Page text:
Prior to Tuesday's press event, Apple promised that it had "a little more" to show us. That "little more" turned out to be quite a bit, as the company released a smaller version of its iPad tablet, introduced a new generation of regular-sized iPads, and rolled out new iMac, MacBook Pro, and Mac mini models.
The iPad mini was the last in the slew of product announcements Apple made on Tuesday, but it was clearly the most anticipated. The 7.2mm-thick tablet is 23 percent thinner than a full-sized iPad and weighs in at half the weight of its predecessor. The iPad mini sports the same 1024-by-768 resolution of the iPad 2, so that existing iPad-optimized apps will work on this new model.
The biggest question about the iPad mini was: “How much will it cost?” Apple has announced that the iPad mini will retail from £269 in the UK (for the 16GB WiFi iPad mini) and will be available for pre-order from 26 October, while 3G models will start at £369 and ship slightly later.
In addition to the iPad mini, Apple also introduced a fourth-generation of its full-sized iPad. The new tablets are powered by the A6X chip, which promises faster performance and better graphics. The front-facing camera has been upgraded to a FaceTime HD model, and a Lightning port replaces the 30-pin dock connector. Apple kept the prices on these iPads the same as the third-generation models it introduced just six months ago.
"We're not taking our foot off the gas," Apple CEO Tim Cook said.
Read more about Apple's new iPads.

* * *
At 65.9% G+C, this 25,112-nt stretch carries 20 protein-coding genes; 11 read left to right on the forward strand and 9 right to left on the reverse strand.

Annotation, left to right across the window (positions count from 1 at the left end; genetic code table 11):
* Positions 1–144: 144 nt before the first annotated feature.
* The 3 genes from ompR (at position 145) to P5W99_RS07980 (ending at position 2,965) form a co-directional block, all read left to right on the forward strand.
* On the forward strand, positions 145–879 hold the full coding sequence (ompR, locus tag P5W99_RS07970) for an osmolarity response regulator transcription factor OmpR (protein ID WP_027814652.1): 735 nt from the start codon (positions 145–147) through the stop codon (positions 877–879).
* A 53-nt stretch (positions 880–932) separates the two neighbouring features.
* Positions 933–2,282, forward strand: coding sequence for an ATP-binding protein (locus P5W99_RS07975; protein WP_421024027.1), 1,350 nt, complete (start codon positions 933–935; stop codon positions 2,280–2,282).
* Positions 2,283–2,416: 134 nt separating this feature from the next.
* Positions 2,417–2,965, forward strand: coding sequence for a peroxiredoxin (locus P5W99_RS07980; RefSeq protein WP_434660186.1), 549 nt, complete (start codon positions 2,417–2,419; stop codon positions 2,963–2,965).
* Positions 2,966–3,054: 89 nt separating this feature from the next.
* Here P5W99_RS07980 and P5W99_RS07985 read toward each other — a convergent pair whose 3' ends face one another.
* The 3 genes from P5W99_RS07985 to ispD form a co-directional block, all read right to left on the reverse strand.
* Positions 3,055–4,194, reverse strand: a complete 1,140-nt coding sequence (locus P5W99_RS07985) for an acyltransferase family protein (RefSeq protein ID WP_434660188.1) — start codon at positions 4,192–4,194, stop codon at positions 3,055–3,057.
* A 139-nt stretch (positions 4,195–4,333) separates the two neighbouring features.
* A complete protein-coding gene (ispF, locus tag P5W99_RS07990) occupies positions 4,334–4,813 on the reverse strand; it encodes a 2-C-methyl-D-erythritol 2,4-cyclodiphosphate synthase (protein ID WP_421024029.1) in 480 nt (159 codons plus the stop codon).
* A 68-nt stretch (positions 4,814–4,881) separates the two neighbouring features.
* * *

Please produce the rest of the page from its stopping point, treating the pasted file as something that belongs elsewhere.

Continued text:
Apple's tablets may have been the marquee attraction, but they weren't the only hardware unveiled Tuesday. Perhaps the most eye-catching update was the new iMac lineup, featuring dramatically thinner versions of Apple's all-in-one desktop.
The iMac still sports the aluminum design that's been in place for more than five years, but the insides have been re-engineered to make the machine lighter and thinner. The new systems are 45 percent skinnier than their predecessors, according to Apple; they're also about 8 pounds lighter.
The new iMac comes in 21.5in and 27in sizes, with prices starting at £1,099 for a 2.7GHz quad-core i5-powered version of the smaller one.
The 21.5in models will ship in November, while the 27in models won’t be arriving until December.
Among the build-to-order options for the new iMac is the newly announced Fusion Drive, a hybrid storage device combining flash storage with a regular hard drive. The Fusion Drive features 128GB of flash storage and 1TB or 3TB of hard-drive capacity. Apple hasn't announced pricing or availability for the iMac upgrade.
Get the details on Apple's Fusion Drive
In Apple's MacBook Pro lineup, the company is adding the Retina display feature - first introduced in a 15-inch laptop last summer - to a new 13-inch model.
It comes in two configurations: a £1,449 model with a 2.5GHz dual-core Intel Core i5 processor and 128GB of flash storage, and a £1,699 model with 256GB of flash storage. Apple will still offer two versions of its 13- and 15-inch MacBook Pro with standard LED-backlit displays.
Of the hardware changes unveiled Tuesday, the Mac mini's were probably the most modest--at least on the outside. Externally, the Mac mini is more or less unchanged from its last version, save for upgrades to USB 3.0 ports.
Inside, however, the mini has faster processors: a 2.5GHz dual-core i5 chip and 500GB hard drive in the £499 model, and a 2.3GHz quad-core i7 chip with a 1TB hard drive in the £679 model. Both Mac minis have improved graphics as well, and the new Fusion Drive is an optional configuration.
A £849 Mac mini server now features a 2.3GHz quad-core i7 processor, improved graphics, and larger hard drive.
Apple also offered a handful of software updates during Tuesday's event. Its iBooks ereader software for iOS devices is now at version 3.0. The iBooks update supports more than 40 languages and features a continuous scrolling alternative to turning pages. iBooks Author got an update as well, adding new templates and a portrait-only orientation feature for iPad ebooks.
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